Such strategies include:
- Challenging students to create obstacle courses using items like jump ropes, traffic cones, and cardboard boxes, to strengthen motor planning, gross motor skills, and concentration.
- Demonstrating and leading stretching exercises—shoulders and triceps, quadriceps and calves—to strengthen muscles in the upper and lower body.
- Playing classic games like “hot potato”—maybe even combined with spelling practice—to refine hand-eye coordination.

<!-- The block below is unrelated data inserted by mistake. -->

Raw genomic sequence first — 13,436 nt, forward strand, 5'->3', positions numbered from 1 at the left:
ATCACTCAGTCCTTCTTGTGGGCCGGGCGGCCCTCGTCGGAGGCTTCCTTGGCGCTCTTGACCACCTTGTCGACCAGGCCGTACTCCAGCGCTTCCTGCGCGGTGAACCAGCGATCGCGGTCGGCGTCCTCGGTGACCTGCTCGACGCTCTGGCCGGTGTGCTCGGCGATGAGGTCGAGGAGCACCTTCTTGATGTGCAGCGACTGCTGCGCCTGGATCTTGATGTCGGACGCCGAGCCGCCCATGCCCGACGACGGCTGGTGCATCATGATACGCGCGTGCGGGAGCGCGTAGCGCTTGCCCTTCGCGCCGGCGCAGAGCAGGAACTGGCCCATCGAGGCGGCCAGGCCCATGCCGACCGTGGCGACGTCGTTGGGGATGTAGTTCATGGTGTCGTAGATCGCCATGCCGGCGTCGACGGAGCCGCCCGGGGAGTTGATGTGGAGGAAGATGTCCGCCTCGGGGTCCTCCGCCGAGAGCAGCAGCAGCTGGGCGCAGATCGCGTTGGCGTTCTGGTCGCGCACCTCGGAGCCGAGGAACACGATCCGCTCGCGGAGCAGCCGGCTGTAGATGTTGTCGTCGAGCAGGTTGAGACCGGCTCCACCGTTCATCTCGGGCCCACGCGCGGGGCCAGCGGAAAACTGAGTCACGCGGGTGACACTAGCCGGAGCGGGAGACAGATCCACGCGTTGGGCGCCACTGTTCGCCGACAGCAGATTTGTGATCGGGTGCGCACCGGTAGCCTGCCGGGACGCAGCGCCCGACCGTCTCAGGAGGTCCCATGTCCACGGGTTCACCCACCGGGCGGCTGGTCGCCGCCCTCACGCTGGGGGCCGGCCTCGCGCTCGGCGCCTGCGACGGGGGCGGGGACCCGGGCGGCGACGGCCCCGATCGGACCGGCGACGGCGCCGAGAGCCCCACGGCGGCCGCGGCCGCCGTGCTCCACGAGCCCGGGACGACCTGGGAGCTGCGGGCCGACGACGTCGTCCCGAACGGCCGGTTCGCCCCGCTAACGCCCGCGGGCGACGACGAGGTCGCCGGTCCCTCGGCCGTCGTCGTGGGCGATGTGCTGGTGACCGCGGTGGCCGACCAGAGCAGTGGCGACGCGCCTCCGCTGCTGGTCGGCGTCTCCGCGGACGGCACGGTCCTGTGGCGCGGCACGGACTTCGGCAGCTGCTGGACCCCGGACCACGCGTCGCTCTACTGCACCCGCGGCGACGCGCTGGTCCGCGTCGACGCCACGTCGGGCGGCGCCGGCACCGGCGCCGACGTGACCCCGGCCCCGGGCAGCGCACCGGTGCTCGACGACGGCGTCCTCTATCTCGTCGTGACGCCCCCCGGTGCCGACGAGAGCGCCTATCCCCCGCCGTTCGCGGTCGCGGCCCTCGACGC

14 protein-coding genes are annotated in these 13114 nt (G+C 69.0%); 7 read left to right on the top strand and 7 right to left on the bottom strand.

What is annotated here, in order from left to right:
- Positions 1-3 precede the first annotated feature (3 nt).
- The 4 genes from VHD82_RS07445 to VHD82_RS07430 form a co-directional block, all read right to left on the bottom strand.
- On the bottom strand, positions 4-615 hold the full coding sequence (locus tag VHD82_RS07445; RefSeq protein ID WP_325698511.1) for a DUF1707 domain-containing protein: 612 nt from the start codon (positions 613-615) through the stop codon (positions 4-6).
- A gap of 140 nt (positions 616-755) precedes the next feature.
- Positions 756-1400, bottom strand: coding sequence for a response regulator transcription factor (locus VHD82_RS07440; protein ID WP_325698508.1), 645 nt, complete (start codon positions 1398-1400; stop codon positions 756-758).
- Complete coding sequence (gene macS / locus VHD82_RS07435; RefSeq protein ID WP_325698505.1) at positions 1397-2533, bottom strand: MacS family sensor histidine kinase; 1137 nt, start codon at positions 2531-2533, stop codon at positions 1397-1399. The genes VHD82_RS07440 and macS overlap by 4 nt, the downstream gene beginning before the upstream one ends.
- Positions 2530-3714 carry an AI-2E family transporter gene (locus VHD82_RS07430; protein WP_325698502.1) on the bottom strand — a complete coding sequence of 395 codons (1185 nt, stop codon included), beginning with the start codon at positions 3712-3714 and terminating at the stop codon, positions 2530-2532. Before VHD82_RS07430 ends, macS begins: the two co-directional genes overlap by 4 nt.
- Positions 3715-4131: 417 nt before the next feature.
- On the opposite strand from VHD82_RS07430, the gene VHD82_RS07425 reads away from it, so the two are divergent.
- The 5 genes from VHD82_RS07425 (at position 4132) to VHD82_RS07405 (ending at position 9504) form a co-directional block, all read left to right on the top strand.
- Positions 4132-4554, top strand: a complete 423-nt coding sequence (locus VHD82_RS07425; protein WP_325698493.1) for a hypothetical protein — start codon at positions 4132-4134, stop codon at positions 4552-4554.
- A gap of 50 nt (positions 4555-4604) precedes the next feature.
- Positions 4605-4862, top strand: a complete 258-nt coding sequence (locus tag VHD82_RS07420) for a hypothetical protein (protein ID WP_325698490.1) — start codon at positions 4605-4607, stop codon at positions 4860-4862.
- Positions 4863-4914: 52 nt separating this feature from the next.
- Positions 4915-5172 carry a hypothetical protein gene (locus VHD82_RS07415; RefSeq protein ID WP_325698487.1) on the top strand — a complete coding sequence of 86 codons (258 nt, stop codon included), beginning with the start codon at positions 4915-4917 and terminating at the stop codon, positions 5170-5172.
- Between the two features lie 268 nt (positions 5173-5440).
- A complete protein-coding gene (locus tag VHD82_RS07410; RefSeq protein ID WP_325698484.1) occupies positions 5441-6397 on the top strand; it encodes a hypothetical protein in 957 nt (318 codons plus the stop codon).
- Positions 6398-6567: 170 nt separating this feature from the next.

- Adding action like jumping on one foot while counting to promote healthy sensory processing and concentration.
- Pulling out the ever-popular parachute for games to help students learn to cooperate with each other by coordinating movement.
When you introduce teachers to interventions like these, you’re indirectly helping more students than you ever could in groups or one-on-one. You’re also ensuring you have time and energy to directly help those who belong on your caseload for intensive interventions.
Please fill out the form on this page for your free Tier 1 Intervention PDF of Sensory Motor Consult Cards.